There will also be other pieces posted, as and when necessary and available. We might look at the progress of our prospects, analyze a particular player's performance, discuss a trade rumor in depth, a preview of an upcoming series, that kind of thing. We want to provide a constant flow of interesting information, even when the team is not playing that day, so check back often.

How to Play Nice

Do not make the mistake of thinking this is an egalitarian democracy, or an anarcho-syndicalist commune, where we take it in turns to be a sort of executive officer for the week. Think of it more as a house party thrown by a generally benevolent but irritable South American dictator, and his military junta. Er, it's more fun that it sounds. What I mean is that the rules of behavior here are vague, arbitrarily enforced and violators are likely to "disappear." constantly being revised. This is the best defense against Internet trolls, because any fixed set of standards would be taken by them as a challenge to circumvent.

soco has, however, put together a list of principles, which also includes a glossary of common terms and phrases you'll see around here. While a lot of it is common sense, and can be summarized in four words as "don't be a dick", I will freely admit that chunks of it make no sense. However, whether you agree with, disagree with, or don't understand the concepts expressed therein, it doesn't matter. Just abide by them. It's easier for everyone that way, m'kay? Penalties for their breach will vary: a quiet "Oi! You! Stoppit!" from one of the mods or editors, up to a formal warning, and on to a temporary or permanent ban.

That said, 99% of you will never even know any rules exist: we have close to 2,000 members, and outside obvious spammers, I doubt we've dropped the ban-hammer ten times [most of which were one guy who kept creating new accounts]. Again, a good rule is to treat this as you would being in a sports bar: don't say anything to anyone here, you wouldn't be prepared to say to their face. With your mother listening. Criticize people's opinions, by all means, rather than the person. For instance, in response to "The D-backs should totally trade for Pujols!"
   Bad response = "You're a jackass."
   Good response = "No, they shouldn't."
   Best response = "No, they shouldn't, and here's why..."

You should note that, as in a bar, regulars will get more leeway, and also that sarcasm is unlikely far off. If you have to think "Is s/he being serious?", the odds are, no, we're not.  Like any Internet forum, it's probably best to lurk and get a feel for the place, and the personalities. Gameday Threads might be a good place to dip your toe in the water, they're fast-moving, informal and off-topic, random chat is more generally

Stuff you should know

Also like any online community, there are a lot of in-jokes and references which are hilarious [okay - mildly amusing] to those who understand them, but will leave outsiders baffled and scratching their heads. There is no definitive list of these, because they rise and fall with the speed of Charlie Sheen's pop-culture profile [see, there's one, right there, that will probably have historical researchers baffled, when they pick over the Internet bones of the 'Pit, a thousand years hence]. See soco's piece, linked above, for some of the more important ones, but sticking around and asking questions is the only way to understand things.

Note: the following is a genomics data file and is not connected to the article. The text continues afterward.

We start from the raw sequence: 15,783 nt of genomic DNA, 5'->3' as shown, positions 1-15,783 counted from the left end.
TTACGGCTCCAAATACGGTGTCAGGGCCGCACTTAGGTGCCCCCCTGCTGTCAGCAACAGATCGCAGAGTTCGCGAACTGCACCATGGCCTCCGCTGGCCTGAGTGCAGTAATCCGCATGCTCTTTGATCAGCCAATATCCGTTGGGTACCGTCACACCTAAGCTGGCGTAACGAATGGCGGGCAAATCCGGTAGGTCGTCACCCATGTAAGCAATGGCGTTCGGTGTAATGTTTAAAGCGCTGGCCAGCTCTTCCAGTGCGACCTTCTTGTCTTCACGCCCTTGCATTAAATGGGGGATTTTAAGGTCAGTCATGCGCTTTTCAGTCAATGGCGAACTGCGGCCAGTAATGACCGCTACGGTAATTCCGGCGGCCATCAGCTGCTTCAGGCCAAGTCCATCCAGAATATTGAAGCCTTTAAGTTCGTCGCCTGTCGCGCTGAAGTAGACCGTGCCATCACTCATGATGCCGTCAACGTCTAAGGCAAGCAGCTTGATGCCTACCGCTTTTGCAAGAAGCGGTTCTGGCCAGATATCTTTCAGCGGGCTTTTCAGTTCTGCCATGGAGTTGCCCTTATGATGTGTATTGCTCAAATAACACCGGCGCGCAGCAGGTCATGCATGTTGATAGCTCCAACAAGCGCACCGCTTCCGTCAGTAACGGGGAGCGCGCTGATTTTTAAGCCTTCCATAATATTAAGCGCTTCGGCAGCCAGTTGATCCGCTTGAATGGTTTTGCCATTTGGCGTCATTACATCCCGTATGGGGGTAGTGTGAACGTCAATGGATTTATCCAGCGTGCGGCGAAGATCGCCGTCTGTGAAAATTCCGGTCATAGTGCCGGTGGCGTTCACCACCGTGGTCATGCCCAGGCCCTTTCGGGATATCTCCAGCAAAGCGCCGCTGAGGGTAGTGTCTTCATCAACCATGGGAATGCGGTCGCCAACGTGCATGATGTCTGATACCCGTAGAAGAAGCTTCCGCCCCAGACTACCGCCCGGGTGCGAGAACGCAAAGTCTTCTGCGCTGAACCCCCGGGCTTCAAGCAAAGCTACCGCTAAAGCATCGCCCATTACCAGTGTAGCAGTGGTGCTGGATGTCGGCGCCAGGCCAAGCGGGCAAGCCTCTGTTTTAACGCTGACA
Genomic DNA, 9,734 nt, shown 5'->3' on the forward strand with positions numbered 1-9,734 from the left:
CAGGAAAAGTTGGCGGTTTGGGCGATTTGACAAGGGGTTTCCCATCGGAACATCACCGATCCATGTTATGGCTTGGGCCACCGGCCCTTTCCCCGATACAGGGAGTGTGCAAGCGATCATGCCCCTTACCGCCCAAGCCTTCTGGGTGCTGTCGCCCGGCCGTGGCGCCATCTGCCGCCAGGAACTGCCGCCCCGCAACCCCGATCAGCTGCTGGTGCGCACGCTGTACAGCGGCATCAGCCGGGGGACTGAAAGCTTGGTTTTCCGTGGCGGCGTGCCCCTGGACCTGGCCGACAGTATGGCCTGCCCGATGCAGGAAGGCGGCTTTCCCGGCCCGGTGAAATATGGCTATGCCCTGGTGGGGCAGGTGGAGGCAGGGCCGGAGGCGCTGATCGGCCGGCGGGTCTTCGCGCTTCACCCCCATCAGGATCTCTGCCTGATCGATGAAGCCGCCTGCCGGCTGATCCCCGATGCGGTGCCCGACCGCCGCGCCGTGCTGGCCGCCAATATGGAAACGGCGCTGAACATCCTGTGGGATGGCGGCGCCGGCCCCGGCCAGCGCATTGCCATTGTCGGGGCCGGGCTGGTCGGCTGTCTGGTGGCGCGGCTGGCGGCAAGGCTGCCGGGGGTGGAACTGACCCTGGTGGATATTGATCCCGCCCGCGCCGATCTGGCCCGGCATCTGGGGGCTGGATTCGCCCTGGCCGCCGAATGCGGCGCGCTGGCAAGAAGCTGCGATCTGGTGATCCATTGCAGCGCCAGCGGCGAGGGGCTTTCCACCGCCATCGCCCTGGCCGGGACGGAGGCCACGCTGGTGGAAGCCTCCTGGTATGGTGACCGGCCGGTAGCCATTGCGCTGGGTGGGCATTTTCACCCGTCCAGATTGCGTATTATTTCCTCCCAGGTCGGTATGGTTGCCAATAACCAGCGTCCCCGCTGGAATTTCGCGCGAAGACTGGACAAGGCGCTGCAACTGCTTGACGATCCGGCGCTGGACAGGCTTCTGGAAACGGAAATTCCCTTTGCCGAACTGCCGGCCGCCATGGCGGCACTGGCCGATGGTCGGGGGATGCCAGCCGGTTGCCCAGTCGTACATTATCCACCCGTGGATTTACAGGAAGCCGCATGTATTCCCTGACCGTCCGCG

No, really. Ask. I know it's embarrassing to go "What does X mean?", but it's either that or try and work it out for yourself. That applies in particular with regard to baseball stats, where we'll drop terms in pieces and comments, assuming - or, at least, hoping - people know what they mean. Newcomers might want check out our series of three articles which explain the abbreviations you'll see most often, and discuss what baseball numbers are 'meaningful'. 
   * Part 1: Hitting
   * Part 2: Pitching
   * Part 3: Fielding and miscellaneous

I want to contribute!

Sure! We are always looking for new voices and opinions. Almost everyone who is now an editor or moderator started off by posting Fanposts or Fanshots which were interesting and well-written [the exception is 'Skins, who simply hung about  so often - those 70,000+ comments he has here didn't write themselves! - we decided we might as well give him something useful to do. :-)] We also have open recaps on Sundays, where anyone can step up and offer their services to cover the game. Drop me a line, or keep an eye open for requests on that front, if you are interested in doing one. 

We're also happy to help out with advice, pointers, criticism and links to sites for information you can use when writing your pieces. We all started somewhere, made (or in my case, continue to make!) embarrassing mistakes along the way, and got better as a result of it. Writing, writing lots, and throwing it out there for public comment, is really the only way to get better. The more people we have contributing to the community, offering up their own thoughts, the better it is for everyone: fresh input, in whatever form, is the life-blood of any site, and we look forward to you being part of that.

If you've any questions, comments, concerns, criticisms or whatever, all the editors and moderators can be reached through email by clicking on the envelope icon next to their nemaes in the footer. Please do reach out to them, for whatever reason. And with that, have fun. Play ball!